Incentives to avoid staff layoffs

Many governments are putting in place measures to incentiviseall companies to keep their staff on the payroll by subsidising salaries in the short term. In many European countries around 50% of start-ups have put staff on temporary leave. Countries have adopted a variety of models: at the top end are countries like Ireland which pays furloughed workers 100% of their net salary, 30% from the employer and 70% from the state, either if staff are not working or on reduced hours, and the UK where the state subsidises companies who furlough employees to the tune of 80% of their gross salary up to a maximum of £2,500 per month, on the condition that these employees are not required to work during their furlough (prominent examples include digital bank Monzo and sports tech platform Freestak) - although from August onwards companies will be asked to begin sharing the cost of the scheme  and can ask employees to work short time. At the bottom end, the USA is allowing companies to furlough their employees and keep them in employment, but is not providing any state financial help – and in the USA it is interesting to note that redundancies have been particularly high across start-ups, layoffs.fyi estimates over 50,000 layoffs across 433 start-ups since 11th March.

Some countries require employers to reduce employee hours rather than furlough the employee entirely. In Germany, for example, the government reimburses companies to the tune of 60%/67% of net incomes for those in short-time work, on the condition that worker hours are reduced rather than stopped altogether (prominent examples include tech travel and mobility start-ups GetYourGuide, FromAtoB, Flixmobility, and Tourlane)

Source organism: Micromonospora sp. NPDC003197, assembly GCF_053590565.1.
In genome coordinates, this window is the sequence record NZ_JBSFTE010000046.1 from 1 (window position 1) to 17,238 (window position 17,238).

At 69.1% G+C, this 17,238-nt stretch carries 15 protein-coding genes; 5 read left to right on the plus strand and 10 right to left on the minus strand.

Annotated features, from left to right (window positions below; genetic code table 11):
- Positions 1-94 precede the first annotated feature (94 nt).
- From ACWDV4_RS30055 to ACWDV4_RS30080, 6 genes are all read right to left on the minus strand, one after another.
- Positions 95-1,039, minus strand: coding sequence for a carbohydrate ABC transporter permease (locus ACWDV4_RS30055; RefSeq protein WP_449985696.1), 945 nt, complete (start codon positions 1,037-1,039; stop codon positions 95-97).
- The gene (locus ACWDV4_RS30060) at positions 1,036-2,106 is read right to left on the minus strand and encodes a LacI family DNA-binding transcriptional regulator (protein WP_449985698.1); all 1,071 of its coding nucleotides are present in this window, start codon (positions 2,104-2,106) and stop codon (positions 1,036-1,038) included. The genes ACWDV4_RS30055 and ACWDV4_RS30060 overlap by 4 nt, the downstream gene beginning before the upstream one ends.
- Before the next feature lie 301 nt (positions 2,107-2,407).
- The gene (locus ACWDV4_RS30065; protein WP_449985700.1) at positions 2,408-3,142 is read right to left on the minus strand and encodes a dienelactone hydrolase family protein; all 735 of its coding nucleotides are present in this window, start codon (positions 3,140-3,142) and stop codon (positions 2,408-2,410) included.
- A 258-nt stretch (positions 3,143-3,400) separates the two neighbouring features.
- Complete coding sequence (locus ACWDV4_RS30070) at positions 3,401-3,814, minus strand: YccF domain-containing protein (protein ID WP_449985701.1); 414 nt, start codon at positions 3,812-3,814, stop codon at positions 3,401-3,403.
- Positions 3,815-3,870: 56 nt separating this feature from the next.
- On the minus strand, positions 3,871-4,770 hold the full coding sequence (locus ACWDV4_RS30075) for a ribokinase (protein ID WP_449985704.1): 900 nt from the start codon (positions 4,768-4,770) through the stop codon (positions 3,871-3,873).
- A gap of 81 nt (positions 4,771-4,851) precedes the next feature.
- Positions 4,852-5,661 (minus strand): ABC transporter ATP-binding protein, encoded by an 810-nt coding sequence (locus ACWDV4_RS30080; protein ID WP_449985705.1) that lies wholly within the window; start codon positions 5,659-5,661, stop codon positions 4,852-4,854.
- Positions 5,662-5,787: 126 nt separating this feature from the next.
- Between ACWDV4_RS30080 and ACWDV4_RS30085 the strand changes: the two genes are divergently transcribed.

Is it enough?

A survey of over 1,000 young companies by the Federal Association of German Start-ups has revealed the urgency of the situation – 90% companies have been negatively affected by the corona crisis, with 70% even fearing for their survival. Many have said they will need fresh capital over the next few months to avoid bankruptcy (it is however worth noting that not all start-up bankruptcies will have been caused by the Corona crisis: in many cases the situation will have merely accelerated them). A study from data platform Europeanstartups.co confirms that the travel, mobility and real estate sectors are most adversely affected by the crisis.

However, that so many countries have recognised the special position start-ups are in, and have reacted accordingly with financial assistance, is an extremely positive step. Many commentators are also recognising that these financial help programmes are not just offering money but giving confidence to nervous investors.  One criticism has been the timing: In Germany, President of the Federal Association of German Start-ups and start-up investor Christian Mieletold the Handelsblatt: "Basically, the government has done a good job so far. The only reproach that can be made is that too much valuable time has passed."


It has taken many countries time to realise that start-ups need help too during the Corona crisis. Help is now at hand however through a variety of country-specific packages. For a full summary of start-up help packages in individual countries, we recommend: